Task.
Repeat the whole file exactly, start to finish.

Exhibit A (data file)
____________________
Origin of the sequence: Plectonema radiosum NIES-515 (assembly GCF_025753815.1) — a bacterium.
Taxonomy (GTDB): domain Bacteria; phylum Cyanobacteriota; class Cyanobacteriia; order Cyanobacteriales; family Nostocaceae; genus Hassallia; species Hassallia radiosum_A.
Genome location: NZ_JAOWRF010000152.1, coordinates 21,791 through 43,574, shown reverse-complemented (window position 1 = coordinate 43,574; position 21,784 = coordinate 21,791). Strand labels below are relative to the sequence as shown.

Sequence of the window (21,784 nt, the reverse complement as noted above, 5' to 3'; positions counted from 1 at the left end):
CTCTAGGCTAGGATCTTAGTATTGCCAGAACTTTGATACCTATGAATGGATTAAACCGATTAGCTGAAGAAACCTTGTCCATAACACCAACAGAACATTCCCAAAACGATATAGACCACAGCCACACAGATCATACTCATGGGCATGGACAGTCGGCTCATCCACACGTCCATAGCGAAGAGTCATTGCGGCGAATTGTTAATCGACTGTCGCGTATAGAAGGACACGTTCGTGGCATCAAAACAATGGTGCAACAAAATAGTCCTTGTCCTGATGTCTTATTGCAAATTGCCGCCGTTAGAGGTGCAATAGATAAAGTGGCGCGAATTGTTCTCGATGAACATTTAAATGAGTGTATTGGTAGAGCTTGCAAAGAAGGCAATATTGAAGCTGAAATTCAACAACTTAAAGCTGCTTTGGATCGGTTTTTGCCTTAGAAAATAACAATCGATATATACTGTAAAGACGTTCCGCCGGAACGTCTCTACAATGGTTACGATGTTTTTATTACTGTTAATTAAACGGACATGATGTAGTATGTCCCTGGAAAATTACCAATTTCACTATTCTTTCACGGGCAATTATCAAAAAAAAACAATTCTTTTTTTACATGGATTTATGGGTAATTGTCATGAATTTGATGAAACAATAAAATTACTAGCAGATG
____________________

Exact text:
Origin of the sequence: Plectonema radiosum NIES-515 (assembly GCF_025753815.1) — a bacterium.
Taxonomy (GTDB): domain Bacteria; phylum Cyanobacteriota; class Cyanobacteriia; order Cyanobacteriales; family Nostocaceae; genus Hassallia; species Hassallia radiosum_A.
Genome location: NZ_JAOWRF010000152.1, coordinates 21,791 through 43,574, shown reverse-complemented (window position 1 = coordinate 43,574; position 21,784 = coordinate 21,791). Strand labels below are relative to the sequence as shown.

Sequence of the window (21,784 nt, the reverse complement as noted above, 5' to 3'; positions counted from 1 at the left end):
CTCTAGGCTAGGATCTTAGTATTGCCAGAACTTTGATACCTATGAATGGATTAAACCGATTAGCTGAAGAAACCTTGTCCATAACACCAACAGAACATTCCCAAAACGATATAGACCACAGCCACACAGATCATACTCATGGGCATGGACAGTCGGCTCATCCACACGTCCATAGCGAAGAGTCATTGCGGCGAATTGTTAATCGACTGTCGCGTATAGAAGGACACGTTCGTGGCATCAAAACAATGGTGCAACAAAATAGTCCTTGTCCTGATGTCTTATTGCAAATTGCCGCCGTTAGAGGTGCAATAGATAAAGTGGCGCGAATTGTTCTCGATGAACATTTAAATGAGTGTATTGGTAGAGCTTGCAAAGAAGGCAATATTGAAGCTGAAATTCAACAACTTAAAGCTGCTTTGGATCGGTTTTTGCCTTAGAAAATAACAATCGATATATACTGTAAAGACGTTCCGCCGGAACGTCTCTACAATGGTTACGATGTTTTTATTACTGTTAATTAAACGGACATGATGTAGTATGTCCCTGGAAAATTACCAATTTCACTATTCTTTCACGGGCAATTATCAAAAAAAAACAATTCTTTTTTTACATGGATTTATGGGTAATTGTCATGAATTTGATGAAACAATAAAATTACTAGCAGATG